Beloved painter Bob Ross died in 1995 due to complications from lymphoma, but before he passed away he made it very clear to the world that he didn’t want his likeness used for profit. But recently, Pop figurine maker Funko went in on the hot new digital grift by turning turned Ross into an NFT that’s purchasable on December 21.
This grift is the antithesis to what Bob Ross wanted. Just before passing, he made significant changes to his will to prevent capitalists from profiting off him after death. More specifically, he wanted his family–Steve, his son, and half-brother, Jimmie Cox–to retain the rights to his name, image, and likeness (NIL). Things got messy when Cox allegedly relinquished his rights to the company, and once it was all said and done, Ross’ business partners, Annette and Walt Kowalski, took control of the entire estate. The Kowalski’s wanted that all along, sending Ross a threatening fax just days before the final Joy of Painting episode aired. From his deathbed and even beyond the grave, Ross sought to fight against those looking to benefit.
And now, we get digital Bob Ross Pop NFTs, which you can purchase directly from the digital Funko website. There are two packs available, one for $US10 ($14) and another for $US30 ($42), though why anyone would do this is beyond me. The standard bundle comes with five digital Pop cards, while the more expensive premium pack contains 15, all viewable through platforms called Droppp and TokenHead, which house NFTs for purchase via the blockchain.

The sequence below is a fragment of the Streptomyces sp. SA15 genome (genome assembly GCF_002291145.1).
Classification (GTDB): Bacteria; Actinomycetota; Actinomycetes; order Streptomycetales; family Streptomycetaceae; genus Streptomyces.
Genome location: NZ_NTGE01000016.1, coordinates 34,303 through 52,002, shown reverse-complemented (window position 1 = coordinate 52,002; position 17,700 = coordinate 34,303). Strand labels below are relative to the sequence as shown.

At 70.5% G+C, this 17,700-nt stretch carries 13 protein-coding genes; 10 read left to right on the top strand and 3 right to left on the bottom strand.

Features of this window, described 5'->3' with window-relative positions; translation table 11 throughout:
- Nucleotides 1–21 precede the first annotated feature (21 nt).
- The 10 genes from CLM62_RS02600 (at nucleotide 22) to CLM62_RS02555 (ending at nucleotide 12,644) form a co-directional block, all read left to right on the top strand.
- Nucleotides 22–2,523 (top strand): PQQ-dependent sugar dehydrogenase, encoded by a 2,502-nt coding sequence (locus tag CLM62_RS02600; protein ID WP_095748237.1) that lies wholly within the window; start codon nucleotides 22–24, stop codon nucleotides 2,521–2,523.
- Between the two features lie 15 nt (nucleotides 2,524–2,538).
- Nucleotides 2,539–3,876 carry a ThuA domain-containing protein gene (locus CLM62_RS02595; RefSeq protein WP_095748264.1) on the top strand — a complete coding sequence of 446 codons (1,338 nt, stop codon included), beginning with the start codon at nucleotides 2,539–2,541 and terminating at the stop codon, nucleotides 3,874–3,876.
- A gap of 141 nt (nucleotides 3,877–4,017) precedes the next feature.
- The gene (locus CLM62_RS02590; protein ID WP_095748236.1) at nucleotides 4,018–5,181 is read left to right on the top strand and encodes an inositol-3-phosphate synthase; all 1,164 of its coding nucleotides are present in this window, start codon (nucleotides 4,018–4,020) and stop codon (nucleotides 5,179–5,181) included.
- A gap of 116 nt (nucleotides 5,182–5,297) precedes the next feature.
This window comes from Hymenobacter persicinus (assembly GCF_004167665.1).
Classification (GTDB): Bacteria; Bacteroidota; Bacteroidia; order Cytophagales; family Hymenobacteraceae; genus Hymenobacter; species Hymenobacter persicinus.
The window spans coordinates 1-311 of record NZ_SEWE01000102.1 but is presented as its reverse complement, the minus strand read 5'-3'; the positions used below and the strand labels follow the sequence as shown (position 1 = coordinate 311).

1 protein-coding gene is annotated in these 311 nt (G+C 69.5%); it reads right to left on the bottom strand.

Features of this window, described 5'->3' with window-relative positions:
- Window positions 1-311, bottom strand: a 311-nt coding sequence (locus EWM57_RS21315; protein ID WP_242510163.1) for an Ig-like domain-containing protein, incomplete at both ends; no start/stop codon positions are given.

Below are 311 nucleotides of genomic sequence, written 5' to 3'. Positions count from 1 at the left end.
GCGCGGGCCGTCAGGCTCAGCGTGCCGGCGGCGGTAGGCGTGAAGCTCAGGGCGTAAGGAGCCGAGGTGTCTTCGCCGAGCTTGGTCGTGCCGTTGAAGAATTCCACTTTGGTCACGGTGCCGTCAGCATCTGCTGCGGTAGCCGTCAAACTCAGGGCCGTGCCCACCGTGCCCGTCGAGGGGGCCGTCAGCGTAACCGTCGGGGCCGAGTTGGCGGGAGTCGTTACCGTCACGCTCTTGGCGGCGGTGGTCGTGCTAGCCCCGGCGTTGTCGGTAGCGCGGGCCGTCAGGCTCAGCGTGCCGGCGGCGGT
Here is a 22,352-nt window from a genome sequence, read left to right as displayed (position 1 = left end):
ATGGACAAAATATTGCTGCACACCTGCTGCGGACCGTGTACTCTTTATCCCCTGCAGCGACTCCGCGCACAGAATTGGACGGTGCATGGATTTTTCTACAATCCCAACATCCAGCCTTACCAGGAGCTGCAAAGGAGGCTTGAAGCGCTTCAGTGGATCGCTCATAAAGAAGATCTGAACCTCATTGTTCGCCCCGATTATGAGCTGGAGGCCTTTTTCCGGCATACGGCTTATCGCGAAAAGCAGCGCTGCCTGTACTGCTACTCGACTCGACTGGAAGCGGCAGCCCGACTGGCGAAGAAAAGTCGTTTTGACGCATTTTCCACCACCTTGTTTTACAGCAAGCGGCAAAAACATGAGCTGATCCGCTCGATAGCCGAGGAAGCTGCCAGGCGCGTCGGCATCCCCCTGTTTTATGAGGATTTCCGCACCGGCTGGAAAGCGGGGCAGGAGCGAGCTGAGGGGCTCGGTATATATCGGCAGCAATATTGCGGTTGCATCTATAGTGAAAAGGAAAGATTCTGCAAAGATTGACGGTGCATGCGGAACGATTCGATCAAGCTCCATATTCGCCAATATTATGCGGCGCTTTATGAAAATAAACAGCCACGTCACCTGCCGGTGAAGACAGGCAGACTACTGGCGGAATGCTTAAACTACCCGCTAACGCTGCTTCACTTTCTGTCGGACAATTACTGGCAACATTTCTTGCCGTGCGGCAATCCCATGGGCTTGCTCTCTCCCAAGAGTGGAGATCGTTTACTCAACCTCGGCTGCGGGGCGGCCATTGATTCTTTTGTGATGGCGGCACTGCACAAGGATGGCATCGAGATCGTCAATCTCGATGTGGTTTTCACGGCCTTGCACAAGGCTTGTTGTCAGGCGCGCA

Bob Ross' legacy of creating and investing in the art of painting are values that both Funko artists and fans believe in. We’re excited to offer Bob Ross Digital Pop!™ launching 12/21. https://t.co/yMEMrEs32O #FunkoDigitalPop @tokenheadio @Dropppio pic.twitter.com/sqEoA35gtn
— Funko (@OriginalFunko) December 14, 2021
We’ve reached out to Funko for comment and will update if we hear back.
As you can imagine, people online are very pissed about this — and for good reason. This isn’t what Ross wanted, as evidenced by how difficult he tried (and ultimately failed) to make it for vultures circling his fame. There’s an entire Netflix documentary that dropped in August detailing the perils of Bob Ross’ estate, with confessionals from Steve about Ross’ last wishes.
The thing about capitalists, though, is they don’t care. If you make money, they will exploit you for all eternity. As such, Ross has since shown up in everything from films like Deadpool 2 to shows such as Family Guy. He even made an appearance as a playable champion in the MOBA Smite, and now he’s a collectible NFT. The world is truly going to shit.
A strain on the planet’s finite resources, NFTs are popping up everywhere. Celebrities are peddling them. Artists are digging them. Even game studios are getting into them despite not understanding how they work at all. And now we live in a hell where Ghost Recon: Breakpoint features an NFT that you could get for free if you play over 600 hours of the open-world shooter.